In March 2014 Saudi Arabia’s Ministry of Interior issued a list of groups banned from operating within the Kingdom. The list, which was issued as part of a royal order, included groups such as the Islamic State of Iraq and Syria (ISIS,) Al-Qaeda, the Al-Nusra Front, Hezbollah in Saudi Arabia and the Houthi movement. But what was remarkable was that the Muslim Brotherhood was also included on this list of groups designated as terrorist organizations.
Fast-forward to today and France is considering the status of the Muslim Brotherhood. Prior to this, Britain set up a special commission to investigate the Islamist group’s views and practices. In the Arab world, Egypt and the UAE of course, both regard the Brotherhood as an illegal and illegitimate group.
There is currently a global trend towards reconsidering the definition of the Brotherhood out of the sense that its very existence, ideology and activities represent a major source of harmful political activities and extremism.
Without people like Sayyid Qutb and Hassan Al-Banna, and books like Milestones, and The Messages of Da’wa, or concepts like Al-Hakimiyyah (divine rule) and Ustaziatul Alam (mastership of the world,) there would have been no Islamist terrorism today. There would be no terrorist chiefs like Osama Bin Laden, Ayman Al-Zawahiri, Abu Musab Al-Zarqawi or Abu Bakr Al-Baghdadi. There would be no Khalid Islambouli, who assassinated President Sadat. There would be no jihadist ideologues like Abdullah Azzam, Abdul Majeed Al-Zindani.
All these figures initially drew their ideology from the Brotherhood source. The Brotherhood served as a social and educational incubator for even more dangerous views and ideologies. Even the Brotherhood’s own views represent a destructive and misleading web of deception, the group forces its own worldview on its followers, ensuring that they view everything from just one narrow perspective.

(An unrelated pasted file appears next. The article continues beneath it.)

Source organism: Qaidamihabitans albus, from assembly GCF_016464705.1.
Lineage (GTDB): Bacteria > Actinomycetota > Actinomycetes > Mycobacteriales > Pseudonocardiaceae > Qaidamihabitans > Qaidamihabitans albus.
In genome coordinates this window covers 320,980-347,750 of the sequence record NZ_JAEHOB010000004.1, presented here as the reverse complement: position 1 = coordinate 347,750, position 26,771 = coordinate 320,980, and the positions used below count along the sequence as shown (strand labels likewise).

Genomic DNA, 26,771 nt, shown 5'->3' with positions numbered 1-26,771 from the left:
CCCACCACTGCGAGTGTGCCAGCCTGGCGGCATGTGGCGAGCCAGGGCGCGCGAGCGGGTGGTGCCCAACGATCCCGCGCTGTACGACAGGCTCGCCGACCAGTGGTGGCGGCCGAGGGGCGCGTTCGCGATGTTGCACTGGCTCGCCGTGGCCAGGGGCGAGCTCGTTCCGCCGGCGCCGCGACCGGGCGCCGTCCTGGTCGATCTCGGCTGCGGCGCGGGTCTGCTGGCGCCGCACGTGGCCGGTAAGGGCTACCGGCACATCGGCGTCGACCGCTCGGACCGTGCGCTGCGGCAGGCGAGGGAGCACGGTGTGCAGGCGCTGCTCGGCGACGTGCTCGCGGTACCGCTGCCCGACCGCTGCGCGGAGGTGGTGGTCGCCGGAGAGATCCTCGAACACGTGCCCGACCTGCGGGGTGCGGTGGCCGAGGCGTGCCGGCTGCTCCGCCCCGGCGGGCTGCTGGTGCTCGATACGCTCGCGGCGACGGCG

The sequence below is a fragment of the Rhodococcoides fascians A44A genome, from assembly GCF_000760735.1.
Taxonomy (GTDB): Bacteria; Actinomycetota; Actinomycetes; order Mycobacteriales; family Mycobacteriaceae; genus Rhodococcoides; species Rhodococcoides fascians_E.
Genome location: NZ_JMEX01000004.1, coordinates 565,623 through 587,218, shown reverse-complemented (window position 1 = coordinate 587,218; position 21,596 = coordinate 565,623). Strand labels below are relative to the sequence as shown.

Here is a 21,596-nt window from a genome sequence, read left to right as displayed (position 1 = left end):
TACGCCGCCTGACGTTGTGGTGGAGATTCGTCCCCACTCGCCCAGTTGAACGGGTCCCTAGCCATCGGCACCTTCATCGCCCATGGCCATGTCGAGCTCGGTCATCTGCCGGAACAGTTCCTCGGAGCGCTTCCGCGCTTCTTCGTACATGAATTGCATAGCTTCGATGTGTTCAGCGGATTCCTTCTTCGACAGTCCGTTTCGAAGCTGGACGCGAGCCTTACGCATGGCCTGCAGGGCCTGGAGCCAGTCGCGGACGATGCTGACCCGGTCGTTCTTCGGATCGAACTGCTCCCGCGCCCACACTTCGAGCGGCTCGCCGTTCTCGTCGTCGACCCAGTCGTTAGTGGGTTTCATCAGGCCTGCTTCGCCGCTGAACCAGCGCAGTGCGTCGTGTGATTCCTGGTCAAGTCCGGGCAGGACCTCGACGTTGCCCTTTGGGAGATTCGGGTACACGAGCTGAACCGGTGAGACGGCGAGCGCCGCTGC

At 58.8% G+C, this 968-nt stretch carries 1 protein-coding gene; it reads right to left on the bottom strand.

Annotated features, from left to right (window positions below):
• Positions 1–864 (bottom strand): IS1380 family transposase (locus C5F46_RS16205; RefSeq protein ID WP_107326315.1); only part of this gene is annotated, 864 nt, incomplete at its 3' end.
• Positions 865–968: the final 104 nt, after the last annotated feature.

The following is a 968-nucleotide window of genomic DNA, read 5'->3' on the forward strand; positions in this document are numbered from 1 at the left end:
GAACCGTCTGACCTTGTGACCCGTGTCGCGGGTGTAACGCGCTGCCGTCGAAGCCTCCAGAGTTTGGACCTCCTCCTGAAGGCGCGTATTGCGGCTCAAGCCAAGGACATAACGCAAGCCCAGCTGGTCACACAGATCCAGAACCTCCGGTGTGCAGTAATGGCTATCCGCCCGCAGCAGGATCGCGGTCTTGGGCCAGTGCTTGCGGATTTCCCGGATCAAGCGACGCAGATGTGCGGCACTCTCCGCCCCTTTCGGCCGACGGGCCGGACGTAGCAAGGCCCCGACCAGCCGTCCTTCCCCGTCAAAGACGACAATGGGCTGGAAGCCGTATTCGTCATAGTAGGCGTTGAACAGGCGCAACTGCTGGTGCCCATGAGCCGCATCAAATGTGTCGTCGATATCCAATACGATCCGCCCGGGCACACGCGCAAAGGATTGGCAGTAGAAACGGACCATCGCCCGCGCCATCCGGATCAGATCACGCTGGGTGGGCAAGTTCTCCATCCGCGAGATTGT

Saudi Arabia’s antagonistic stance towards the Brotherhood is nothing new. After the Gulf War, the Brotherhood and Saudi Arabia shared a complex relationship that was formed under well-known historical circumstances, but the Brotherhood betrayed the Kingdom after it had initially sought its assistance. Following this, Saudi Arabia changed its view of the Islamist group and its followers and their relationship gradually changed from one of tacit trust to outright suspicion.
In a 2002 interview with Kuwait’s Alseyassah newspaper, former Saudi Interior Minister and Crown Prince Naif Bin Abdulaziz, said: “I say it without hesitation: All of our problems . . . came from the Muslim Brotherhood. When their circumstances became tough and gallows were set up for them in their countries, they [Brotherhood] relied on the Kingdom, which saved their lives and their dignity and made them safe. We hosted them, which is our duty . . . We found work for them . . . opened our schools and universities for them, but unfortunately they did not forget their previous links and were set on recruiting people and establishing [political] trends and turned against the Kingdom.”
The former Crown Prince, may God rest his soul, ended his statement with a quote from the Qu’ran. “Is the reward for good [anything] but good?” [Surat Al-Rahman; Verse 55].
If the Brotherhood abandons its deceitful habits, then they are welcome. Otherwise, things will remain the same.